Barren Knights: Why comedians rarely receive honours
With his inclusion on the Birthday Honours, Lenny Henry joins an elite list of comedians to receive a knighthood. We look back at five funnymen who achieved the rank.
No Python, neither Ronnie and just a single Goon - knighthoods have not been kind to comedy. Neither has the honours system as a whole.
Morecambe and Wise, Bob Monkhouse and Frankie Howerd were only made MBEs. Les Dawson and Tommy Cooper got nothing.
The honours system dates back to 1348 but, for the likes of Henry VIII's jester Will Sommers, the biggest reward they received was not being sent to The Tower of London.
The idea of a mirth-maker being granted a title was preposterous. No entertainer ever received a knighthood before the actor Henry Irving in 1895.
Over the years, many actors who have starred in comedies have been made Sirs; Sir Alec Guinness (in 1959, at the end of a decade making Ealing Comedies), Sir John Gielgud (in 1953, almost 30 years before Arthur); and Sir David Jason (Knighted in 2005, tellingly before The Royal Bodyguard, or it might never have happened).
When it comes down to career comedians - it is a short list.
Harry Lauder (1919)
By 1911, at the age of 41, the kilt-wearing Scottish music hall comedian and singer Harry Lauder was the highest paid entertainer in the world. He even toured the US on his own train.
Lauder had made his name in pantomime in Glasgow, combining wise cracking jokes (inadvertently creating the stereotype of Scots being mean) with his own songs - I Love A Lassie, Roamin' In The Gloamin' and The End of The Road - still an anthem at Birmingham FC.
He was also a favourite with the Royal Family, topping the bill at the first ever Royal Variety Performance in 1912 in front of George V.
A knighthood followed seven years later, for raising money during World War One.
Charlie Chaplin (1975)
In 1975, The Little Tramp became Sir Charles Spencer Chaplin. At the age of 85, he was knighted by Queen Elizabeth II at Buckingham Palace, three miles from where he was born in South London. The honour came just two years before his death and he was sitting in a wheelchair for the investiture.
The reason for the delay became clear in 2002. Confidential Foreign Office papers were released, including a 1956 report which had called for Chaplin not to be honoured due to his "communist" sympathies and questionable "morals" - drawing attention to his two marriages to 16-year-old girls.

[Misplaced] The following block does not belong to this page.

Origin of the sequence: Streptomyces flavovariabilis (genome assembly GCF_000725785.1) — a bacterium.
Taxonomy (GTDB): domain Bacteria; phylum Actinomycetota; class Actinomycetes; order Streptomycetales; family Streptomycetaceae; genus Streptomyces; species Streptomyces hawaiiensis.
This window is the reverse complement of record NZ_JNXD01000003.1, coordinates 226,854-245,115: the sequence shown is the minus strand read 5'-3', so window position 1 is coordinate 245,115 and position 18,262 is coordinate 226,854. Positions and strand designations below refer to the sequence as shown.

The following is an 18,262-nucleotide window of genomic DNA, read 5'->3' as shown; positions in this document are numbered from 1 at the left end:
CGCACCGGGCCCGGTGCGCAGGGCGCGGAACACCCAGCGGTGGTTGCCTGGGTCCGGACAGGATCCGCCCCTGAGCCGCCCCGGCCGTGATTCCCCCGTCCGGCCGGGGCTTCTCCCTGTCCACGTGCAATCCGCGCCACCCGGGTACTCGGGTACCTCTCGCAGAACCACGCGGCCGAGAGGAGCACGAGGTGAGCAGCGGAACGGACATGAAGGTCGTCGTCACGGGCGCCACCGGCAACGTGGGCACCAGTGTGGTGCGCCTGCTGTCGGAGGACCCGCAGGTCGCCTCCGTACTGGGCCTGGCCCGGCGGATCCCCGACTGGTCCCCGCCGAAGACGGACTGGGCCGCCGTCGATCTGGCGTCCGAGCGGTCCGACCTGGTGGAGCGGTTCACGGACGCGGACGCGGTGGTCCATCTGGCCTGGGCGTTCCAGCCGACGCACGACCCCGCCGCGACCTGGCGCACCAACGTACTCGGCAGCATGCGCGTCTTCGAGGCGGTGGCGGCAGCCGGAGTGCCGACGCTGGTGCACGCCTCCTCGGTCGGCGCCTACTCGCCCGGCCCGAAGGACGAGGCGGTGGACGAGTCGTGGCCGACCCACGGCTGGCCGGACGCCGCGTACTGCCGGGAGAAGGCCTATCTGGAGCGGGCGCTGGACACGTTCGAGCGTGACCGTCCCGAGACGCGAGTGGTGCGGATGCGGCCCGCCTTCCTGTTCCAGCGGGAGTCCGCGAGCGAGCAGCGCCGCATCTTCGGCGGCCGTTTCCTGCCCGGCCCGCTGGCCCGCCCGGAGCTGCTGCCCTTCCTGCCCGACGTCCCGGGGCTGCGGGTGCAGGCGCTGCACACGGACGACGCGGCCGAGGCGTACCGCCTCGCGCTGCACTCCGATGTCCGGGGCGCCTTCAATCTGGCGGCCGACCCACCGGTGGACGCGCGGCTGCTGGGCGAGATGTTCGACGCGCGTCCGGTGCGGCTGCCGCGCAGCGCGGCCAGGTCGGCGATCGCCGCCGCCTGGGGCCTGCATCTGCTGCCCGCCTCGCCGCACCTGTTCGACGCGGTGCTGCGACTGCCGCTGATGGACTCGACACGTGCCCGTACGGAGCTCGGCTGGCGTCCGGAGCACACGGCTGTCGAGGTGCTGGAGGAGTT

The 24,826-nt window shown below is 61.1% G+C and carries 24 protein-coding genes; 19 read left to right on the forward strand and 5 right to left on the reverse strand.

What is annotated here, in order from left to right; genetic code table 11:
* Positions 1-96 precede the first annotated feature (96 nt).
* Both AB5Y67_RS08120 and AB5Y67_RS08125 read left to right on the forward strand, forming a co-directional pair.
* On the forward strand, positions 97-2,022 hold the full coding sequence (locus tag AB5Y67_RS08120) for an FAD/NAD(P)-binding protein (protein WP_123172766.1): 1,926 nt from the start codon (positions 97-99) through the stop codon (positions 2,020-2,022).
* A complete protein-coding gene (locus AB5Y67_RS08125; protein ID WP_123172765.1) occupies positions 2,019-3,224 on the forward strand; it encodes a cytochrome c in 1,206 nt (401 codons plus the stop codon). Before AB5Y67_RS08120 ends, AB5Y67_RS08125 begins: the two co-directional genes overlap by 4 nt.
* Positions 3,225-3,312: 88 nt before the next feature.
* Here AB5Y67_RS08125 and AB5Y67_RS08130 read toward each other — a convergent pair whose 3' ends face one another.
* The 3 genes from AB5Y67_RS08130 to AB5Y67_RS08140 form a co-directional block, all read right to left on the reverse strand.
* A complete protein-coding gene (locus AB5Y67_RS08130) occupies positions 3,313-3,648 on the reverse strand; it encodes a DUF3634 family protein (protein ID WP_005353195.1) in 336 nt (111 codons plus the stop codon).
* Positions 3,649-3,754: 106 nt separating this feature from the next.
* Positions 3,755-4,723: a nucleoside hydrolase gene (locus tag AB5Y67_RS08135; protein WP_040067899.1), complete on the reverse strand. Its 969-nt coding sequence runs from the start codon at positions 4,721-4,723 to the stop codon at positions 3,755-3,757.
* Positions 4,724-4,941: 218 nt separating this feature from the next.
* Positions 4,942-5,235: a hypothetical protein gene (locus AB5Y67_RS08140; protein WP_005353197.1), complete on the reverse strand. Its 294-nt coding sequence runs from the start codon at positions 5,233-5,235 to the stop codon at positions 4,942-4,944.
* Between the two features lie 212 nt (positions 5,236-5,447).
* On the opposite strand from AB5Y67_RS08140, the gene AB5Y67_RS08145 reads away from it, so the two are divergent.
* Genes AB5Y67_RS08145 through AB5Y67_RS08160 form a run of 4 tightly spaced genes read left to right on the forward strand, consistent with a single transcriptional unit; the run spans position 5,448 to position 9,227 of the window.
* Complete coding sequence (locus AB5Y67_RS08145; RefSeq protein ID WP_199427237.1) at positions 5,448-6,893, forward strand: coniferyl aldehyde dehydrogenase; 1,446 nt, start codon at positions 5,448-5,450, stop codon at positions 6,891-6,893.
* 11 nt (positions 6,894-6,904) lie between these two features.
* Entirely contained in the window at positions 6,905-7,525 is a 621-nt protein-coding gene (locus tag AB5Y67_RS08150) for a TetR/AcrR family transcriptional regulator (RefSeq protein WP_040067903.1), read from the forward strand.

Britain's concern was that 1950s America, still in a strong anti-communist mood, would not approve and the whole British honours system would be brought into disrepute.
Harry Secombe (1981)
After Harry Secombe was knighted in 1981, he joked that due to his weight he should now be known as Sir Cumference.
A successful opera singer and presenter of religious TV programmes, Secombe was sure to acknowledge his comedy origins when it came to designing his post-knighthood coat of arms. He chose the motto "Go on" as a reference to his time in The Goon Show.
Prime Minister Margaret Thatcher had already sorted his knighthood before he introduced her at the Lord Taveners Golfing Society as "the thin edge of a delectable wedge". She took offence, thinking it was a comment about her weight.
Norman Wisdom (2000)
For a comedian it is hard to think of a bigger award then being described as Charlie Chaplin's "favourite clown." Norman Wisdom certainly received one of the more unlikely honours - the Freedom of the Albanian capital of Tirana, recognition of the fact that he was the only Western actor whose films were allowed to be shown in Albania under the dictatorship of Enver Hoxha from 1944 until 1985.
Finally, in 2000, at the age of 85, he was knighted by the Queen and did not pass up the chance to perform. He pretended to trip up as he walked back to his seat, a gag which made the Queen laugh out loud.
Tony Robinson (2013)
In Blackadder, Tony Robinson played the lowly servant Baldrick, opposite Lords Percy, Melchett and Flashheart.
In real life, the only cast member to have been knighted is the former presenter of Time Team - not Rowan Atkinson.
Robinson started out in the Channel 4 series Who Dares Wins in 1983. Regarded as one of the first examples of alternative comedy on TV, it incorporated a famous sketch where he stood on screen completely naked, with only his hands to protect his modesty, as tailors sold him an invisible suit. At that point a knighthood for services to public and political services seemed a long way away.
He admitted a "little bit of Baldrick crept over me" during his investiture as he forgot to bow at the beginning and left the wrong way.
Both Bob Hope and Spike Milligan received honorary Knighthoods, but were no longer British citizens at the time.